The National Association of Realtors (NAR) Wednesday morning released its data on pending sales of existing homes for June. The pending home sales index rose 1.5 points (up 0.5%) to 110.2 from an upwardly revised May reading of 108.6.
June sales rose in three of four NAR’s geographical regions.
The consensus estimate called for a month-over-month increase of 0.9% in pending sales. The index reflects signed contracts, not sales closings. An index reading of 100 equals the average level of contract signings during 2001.
The index has been above 100 (the “average” reading) for 34 straight months.
The NAR’s chief economist, Lawrence Yun, noted:
The first half of 2017 ended with a nearly identical number of contract signings as one year ago, even as the economy added 2.2 million net new jobs. Market conditions in many areas continue to be fast paced, with few properties to choose from, which is forcing buyers to act almost immediately on an available home that fits their criteria. Low supply is an ongoing issue holding back activity. Housing inventory declined last month and is a staggering 7.1 percent lower than a year ago.
It appears the ongoing run-up in price growth in many areas and less homes for sale at bargain prices are forcing some investors to step away from the market. Fewer investors paying in cash is good news as it could mean a little less competition for the homes first-time buyers can afford. However, the home search will still likely be a strenuous undertaking in coming months because supply shortages in most areas are most severe at the lower end of the market.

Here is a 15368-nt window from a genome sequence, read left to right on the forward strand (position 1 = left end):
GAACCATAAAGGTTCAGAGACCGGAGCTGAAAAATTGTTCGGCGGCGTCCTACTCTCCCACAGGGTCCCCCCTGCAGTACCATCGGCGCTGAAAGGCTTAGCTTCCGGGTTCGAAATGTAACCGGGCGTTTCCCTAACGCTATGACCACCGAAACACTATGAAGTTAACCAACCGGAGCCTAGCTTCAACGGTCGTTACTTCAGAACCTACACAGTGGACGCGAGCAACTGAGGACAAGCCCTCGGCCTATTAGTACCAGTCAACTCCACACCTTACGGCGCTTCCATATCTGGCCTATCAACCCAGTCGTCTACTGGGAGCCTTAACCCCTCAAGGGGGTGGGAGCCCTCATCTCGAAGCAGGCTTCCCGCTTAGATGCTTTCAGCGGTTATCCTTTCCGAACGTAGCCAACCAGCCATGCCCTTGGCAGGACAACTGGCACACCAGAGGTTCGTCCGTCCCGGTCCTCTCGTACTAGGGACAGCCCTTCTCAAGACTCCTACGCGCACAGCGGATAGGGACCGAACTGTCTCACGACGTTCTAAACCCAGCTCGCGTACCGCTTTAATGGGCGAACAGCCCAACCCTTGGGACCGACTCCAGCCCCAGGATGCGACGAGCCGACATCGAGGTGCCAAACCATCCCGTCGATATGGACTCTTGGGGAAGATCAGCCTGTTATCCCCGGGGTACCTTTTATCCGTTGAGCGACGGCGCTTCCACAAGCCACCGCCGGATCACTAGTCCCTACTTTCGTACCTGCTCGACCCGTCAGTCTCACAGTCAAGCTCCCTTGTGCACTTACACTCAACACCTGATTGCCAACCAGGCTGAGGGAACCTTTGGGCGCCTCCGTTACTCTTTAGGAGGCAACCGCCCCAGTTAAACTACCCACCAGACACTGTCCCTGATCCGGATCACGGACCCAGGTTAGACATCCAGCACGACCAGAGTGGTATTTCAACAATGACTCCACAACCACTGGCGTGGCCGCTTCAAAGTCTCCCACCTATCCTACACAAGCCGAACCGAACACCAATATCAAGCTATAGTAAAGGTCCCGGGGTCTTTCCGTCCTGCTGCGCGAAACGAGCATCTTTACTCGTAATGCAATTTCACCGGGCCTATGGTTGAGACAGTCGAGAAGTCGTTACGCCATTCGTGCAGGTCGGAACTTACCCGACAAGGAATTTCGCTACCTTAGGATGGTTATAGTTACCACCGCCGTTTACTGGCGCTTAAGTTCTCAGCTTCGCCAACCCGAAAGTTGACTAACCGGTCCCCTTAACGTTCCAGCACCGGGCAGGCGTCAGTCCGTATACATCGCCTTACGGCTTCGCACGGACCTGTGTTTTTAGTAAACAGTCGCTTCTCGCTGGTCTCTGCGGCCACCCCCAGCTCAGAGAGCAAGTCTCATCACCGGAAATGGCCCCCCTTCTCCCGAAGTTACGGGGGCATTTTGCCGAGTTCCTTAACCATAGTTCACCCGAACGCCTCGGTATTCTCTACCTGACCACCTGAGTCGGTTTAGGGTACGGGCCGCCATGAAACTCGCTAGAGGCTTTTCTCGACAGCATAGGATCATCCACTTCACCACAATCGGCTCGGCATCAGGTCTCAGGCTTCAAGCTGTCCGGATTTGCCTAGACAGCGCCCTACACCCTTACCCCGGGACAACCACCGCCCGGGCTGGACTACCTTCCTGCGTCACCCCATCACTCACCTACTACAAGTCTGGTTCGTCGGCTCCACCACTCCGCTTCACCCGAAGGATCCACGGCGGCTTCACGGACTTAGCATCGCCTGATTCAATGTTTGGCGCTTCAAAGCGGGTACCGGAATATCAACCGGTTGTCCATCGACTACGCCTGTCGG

By region, June pending home sales increased by 0.7% sequentially to an index score of 98.0 in the Northeast, up 2.9% compared with June 2016. In the South, sales rose 2.1% to an index score of 126.0, 2.6% above last year’s index.
Sales jumped by 2.9% in the West to an index score of 101.5 but remain down 1.1% year over year for the month. Midwest sales fell by 0.5% to 104.0 in June and are now 3.4% below the year-ago total.